It's a cruel quirk of scheduling that A Monster Calls is releasing in cinemas on New Year’s Day. Thought the January blues were bad? An entire month of misery ain’t got nothing on the infinite sadness of J.A. Bayona’s fantastical tearjerker.
Having coaxed moments of startling distress out of a young cast in 2012’s The Impossible, Bayona pulls a similar trick here, lowering the intensity but doubling down on understated heartbreak. Near-newcomer Lewis MacDougall plays Conor O’Malley, a 12-year-old boy whose mother (Felicity Jones) is stricken with cancer.
One night the ancient yew tree visible from Conor’s bedroom window uproots itself in order to relay the first of three allegorical stories. After which, the Monster (Liam Neeson) claims, Conor will offer his own yarn – one that will “reveal his truth”.
The film’s blend of the everyday and the unreal raises questions: is Conor retreating into these dreams as a coping mechanism? Or is Neeson’s demonic ent genuinely some ancient wonder answering a desperate cry?
Told from Conor’s perspective – all low angles and half-heard conversations through doors – there’s human tragedy underpinning every utterance and action. It’s a supremely affecting and sensitive depiction of internal turmoil.
The bulk of the film’s emotional burden is placed on the capable shoulders of MacDougall who impresses, even acting opposite pixels. Crucially, Conor isn’t a two-dimensional misery magnet. There are profoundly authentic observations about the unspoken traumas that a situation such as Conor’s can inflict.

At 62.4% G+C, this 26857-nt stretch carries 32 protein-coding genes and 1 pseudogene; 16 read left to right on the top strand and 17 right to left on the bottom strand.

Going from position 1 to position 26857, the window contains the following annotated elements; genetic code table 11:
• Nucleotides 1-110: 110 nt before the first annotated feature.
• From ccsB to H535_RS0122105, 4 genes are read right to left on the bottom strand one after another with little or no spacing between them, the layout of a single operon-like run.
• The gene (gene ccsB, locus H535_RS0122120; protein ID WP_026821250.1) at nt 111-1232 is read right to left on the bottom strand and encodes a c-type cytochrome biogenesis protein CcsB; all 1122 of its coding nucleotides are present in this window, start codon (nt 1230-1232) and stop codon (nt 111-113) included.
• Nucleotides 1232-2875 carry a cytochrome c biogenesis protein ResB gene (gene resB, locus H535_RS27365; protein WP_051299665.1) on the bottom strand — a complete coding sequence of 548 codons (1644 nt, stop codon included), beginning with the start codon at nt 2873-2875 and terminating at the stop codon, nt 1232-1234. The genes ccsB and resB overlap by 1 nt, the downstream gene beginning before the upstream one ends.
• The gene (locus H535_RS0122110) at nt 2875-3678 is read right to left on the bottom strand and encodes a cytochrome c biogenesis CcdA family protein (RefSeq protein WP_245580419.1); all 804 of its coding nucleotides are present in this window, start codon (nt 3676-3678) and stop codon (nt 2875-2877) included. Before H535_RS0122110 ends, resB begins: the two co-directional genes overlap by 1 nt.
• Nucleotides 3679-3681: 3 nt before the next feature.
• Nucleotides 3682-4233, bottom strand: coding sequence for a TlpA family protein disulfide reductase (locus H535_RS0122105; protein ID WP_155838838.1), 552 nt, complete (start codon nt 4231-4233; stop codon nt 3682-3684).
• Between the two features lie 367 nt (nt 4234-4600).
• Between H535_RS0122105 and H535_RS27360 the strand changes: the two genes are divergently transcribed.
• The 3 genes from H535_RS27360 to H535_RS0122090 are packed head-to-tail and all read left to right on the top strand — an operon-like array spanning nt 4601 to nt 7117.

Felicity Jones is inspired casting as Conor’s mother, her youth and natural warmth rendering her terminal illness all the more tragic. Toby Kebbell pops up as Conor’s estranged father, whose failings are masked behind a brave face.
Sigourney Weaver, meanwhile, goes British as Conor’s icy grandmother, a wobbly accent distracting from an otherwise measured performance. Patrick Ness, adapting his own novel, manages a masterful tone. It’s dour, but never oppressively so, punctuated by humour and cathartic injections of hope.
Such a contained tale could run the risk of feeling small, but is effortlessly cinematic under Bayona, who provides visual flair – most notably in two gorgeous, fully animated storybook sequences that take their inspiration from Jim Kay’s evocative novel illustrations.
As for the mo-cap Monster, it’s a memorable creation – gnarled branches, fiery eyes and Neeson’s sonorous cadence lending a sinister ambiguity to the beast’s motivation. Seamless VFX and performance work in unison to realise one of the most effective CG characters in recent memory.
If there’s a problem, it’s that the music can feel manipulative, and it’s not immediately clear how suitable this ‘family’ film is for its target audience – it may be a 12A, but drag adolescents along and back-to-school-blues will feel like a pick-me-up.